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Unity City Academy is a welcoming and inclusive school.
Leaders have a lot of ambition for the pupils and they understand the local community well. Pupils enjoy coming to school and they take advantage of the lessons and opportunities available to them. This high aspiration is reflected in the broad curriculum and the positive environment in school.
Pupils appreciate the range of extra-curricular activities that are available to widen their experience and develop their leadership skills. These popular activities include the Duke of Edinburgh's Award Scheme and the Combined Cadet Force.
Behaviour in school and lessons is good.
The calm atmosphere in l...essons allows pupils to get on with their work. Pupils describe a culture of tolerance and respect. Inspectors agree; they saw this during the inspection.
Relationships between pupils and staff are warm and friendly. Pupils feel safe and they know staff will help them if they face any difficulties. The pupils spoken to during the inspection told us that any bullying is dealt with effectively.
What does the school do well and what does it need to do better?
Pupils are studying a wide range of subjects at both key stage 3 and key stage 4. All pupils are able to enter the English Baccalaureate group of subjects (science, history, geography and languages). Leaders are ensuring the number of pupils taking these subjects is increasing.
Pupils are encouraged to think about the wider skills they are developing in lessons, such as problem-solving, linking ideas together and empathising with others.
While the overall curriculum is ambitious and broad, in some subjects, some components need teaching in greater depth to help pupils to embed their knowledge and skills.
Teachers have good subject knowledge and they explain things to pupils very clearly.
In lessons, teachers check pupils have understood what they are learning. However, at key stage 3, some of the more formal assessments are not focused enough on the precise knowledge pupils need to remember. Leaders know this and are reviewing their approach to assessment.
Pupils with special educational needs and/or disabilities (SEND) are identified and supported effectively. Most pupils with SEND are fully involved in the mainstream curriculum. Some pupils spend some of the time in a specially resourced provision for pupils with SEND (specially resourced provision).
The curriculum for these pupils is carefully planned to meet their needs. It matches the ambition of the curriculum for all pupils. As a result of this, pupils with SEND are developing their knowledge and skills effectively.
There is a clear reading strategy in the school. Pupils receive at least one reading lesson per week, more if they need extra support with reading. All subjects promote reading and developing vocabulary.
Some pupils in Year 10 are trained to help younger pupils with reading. This is having an impact, and this progress in reading is helping pupils to learn more in their other subjects.
The school places a lot of emphasis on teaching personal development.
Leaders have thought carefully about the range of topics taught in personal development lessons. This ensures that pupils understand how to stay safe, and to be prepared for life after school. Pupils told us they really value the ethics and tutor lessons.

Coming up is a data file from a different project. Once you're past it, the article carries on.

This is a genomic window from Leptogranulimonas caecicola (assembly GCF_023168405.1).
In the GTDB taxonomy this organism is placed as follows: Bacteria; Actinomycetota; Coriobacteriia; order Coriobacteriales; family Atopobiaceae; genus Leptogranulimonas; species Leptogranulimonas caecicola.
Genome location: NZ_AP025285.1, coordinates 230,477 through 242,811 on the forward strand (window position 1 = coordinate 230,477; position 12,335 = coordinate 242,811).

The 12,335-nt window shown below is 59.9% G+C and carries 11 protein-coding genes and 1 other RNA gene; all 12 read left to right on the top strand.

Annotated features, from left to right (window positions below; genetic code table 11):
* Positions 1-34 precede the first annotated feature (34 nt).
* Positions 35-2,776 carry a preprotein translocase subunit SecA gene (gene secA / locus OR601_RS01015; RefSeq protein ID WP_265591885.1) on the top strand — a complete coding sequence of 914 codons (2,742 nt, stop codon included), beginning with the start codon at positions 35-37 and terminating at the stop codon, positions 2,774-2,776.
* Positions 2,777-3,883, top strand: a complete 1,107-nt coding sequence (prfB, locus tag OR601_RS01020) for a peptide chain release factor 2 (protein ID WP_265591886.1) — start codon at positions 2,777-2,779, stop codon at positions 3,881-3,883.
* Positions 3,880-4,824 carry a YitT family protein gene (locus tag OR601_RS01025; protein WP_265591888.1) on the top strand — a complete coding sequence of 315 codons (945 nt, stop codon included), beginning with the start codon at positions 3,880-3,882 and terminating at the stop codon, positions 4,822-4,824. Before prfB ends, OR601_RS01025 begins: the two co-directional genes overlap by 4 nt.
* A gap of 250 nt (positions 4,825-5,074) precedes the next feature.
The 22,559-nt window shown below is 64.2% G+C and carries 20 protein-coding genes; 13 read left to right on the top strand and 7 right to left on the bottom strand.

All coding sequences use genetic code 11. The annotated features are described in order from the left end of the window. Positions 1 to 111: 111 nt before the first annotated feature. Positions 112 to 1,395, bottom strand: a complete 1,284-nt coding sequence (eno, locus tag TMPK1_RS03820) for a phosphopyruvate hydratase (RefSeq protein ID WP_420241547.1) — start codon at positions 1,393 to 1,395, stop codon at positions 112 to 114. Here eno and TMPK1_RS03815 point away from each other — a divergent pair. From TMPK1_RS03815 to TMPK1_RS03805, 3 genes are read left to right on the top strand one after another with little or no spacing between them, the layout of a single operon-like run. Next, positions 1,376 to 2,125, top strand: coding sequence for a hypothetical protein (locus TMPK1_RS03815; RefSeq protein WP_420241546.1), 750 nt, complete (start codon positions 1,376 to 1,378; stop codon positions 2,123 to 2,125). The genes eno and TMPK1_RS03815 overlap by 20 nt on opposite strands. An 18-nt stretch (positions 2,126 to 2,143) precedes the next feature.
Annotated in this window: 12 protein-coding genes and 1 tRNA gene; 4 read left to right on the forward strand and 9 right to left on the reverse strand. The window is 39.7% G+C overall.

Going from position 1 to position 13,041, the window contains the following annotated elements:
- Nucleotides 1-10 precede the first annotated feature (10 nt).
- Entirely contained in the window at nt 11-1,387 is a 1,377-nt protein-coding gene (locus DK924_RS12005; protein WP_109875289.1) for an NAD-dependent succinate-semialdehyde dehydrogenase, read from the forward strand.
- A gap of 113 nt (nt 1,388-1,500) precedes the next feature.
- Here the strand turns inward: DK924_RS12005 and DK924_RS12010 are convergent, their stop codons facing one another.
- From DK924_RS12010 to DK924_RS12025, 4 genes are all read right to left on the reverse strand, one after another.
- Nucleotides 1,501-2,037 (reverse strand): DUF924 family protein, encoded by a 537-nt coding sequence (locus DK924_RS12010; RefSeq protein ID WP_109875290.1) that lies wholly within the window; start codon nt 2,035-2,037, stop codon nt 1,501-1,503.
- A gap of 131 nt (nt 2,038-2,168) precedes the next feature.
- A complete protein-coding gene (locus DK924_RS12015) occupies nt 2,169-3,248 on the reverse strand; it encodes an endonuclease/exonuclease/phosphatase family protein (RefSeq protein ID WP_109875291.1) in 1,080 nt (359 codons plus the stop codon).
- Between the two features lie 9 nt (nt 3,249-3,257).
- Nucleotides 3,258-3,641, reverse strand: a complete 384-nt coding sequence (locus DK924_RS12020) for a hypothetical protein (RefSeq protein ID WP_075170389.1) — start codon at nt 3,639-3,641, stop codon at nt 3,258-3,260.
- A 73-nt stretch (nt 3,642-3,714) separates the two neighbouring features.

They gave examples of useful topics they learn in these lessons, such as healthy relationships and how to manage a budget. This is contributing effectively to the social, moral and cultural education of pupils.
Pupils receive independent careers advice.
Teachers encourage pupils to think about what they could achieve when they leave school. Career options and university choices are routinely discussed in tutor time. This means the school meets the demands of the Baker Clause.
The careers programme is effective because pupils told us how it gives them a sense of direction. Hardly any pupils leave school without a definite destination.
Trust leaders have the skills and knowledge to challenge and support school leaders.
They have focused on specific areas to help Unity City Academy improve. The trust board ensures that resources have the most impact on pupils. For example, the recent investment to support pupils' reading.
Staff are extremely positive about working at the school. They are proud to work there and feel supported to develop their skills and manage their workload.
The arrangements for safeguarding are effective.
Leaders have strong systems in place to quickly identify any safeguarding concerns. There are weekly meetings to monitor and put in place support for any pupil who is facing personal difficulties. The school works effectively with a variety of agencies which helps to safeguard and support pupils.
There is an effective culture of safeguarding in the school. This is because staff are trained to a high standard. Staff have a good understanding of the specific safeguarding issues which are most relevant to the local area.
What does the school need to do to improve?
(Information for the school and appropriate authority)
• The overall curriculum is broad and balanced. However, in some subjects, some components need teaching in greater depth. Leaders should make sure that pupils spend more time embedding and deepening their knowledge of the curriculum.
• Teachers regularly check what pupils know and understand. However, some assessment at key stage 3 is too focused on the skills and concepts needed at key stage 4. Leaders must ensure that assessment at key stage 3 helps teachers to inform their teaching.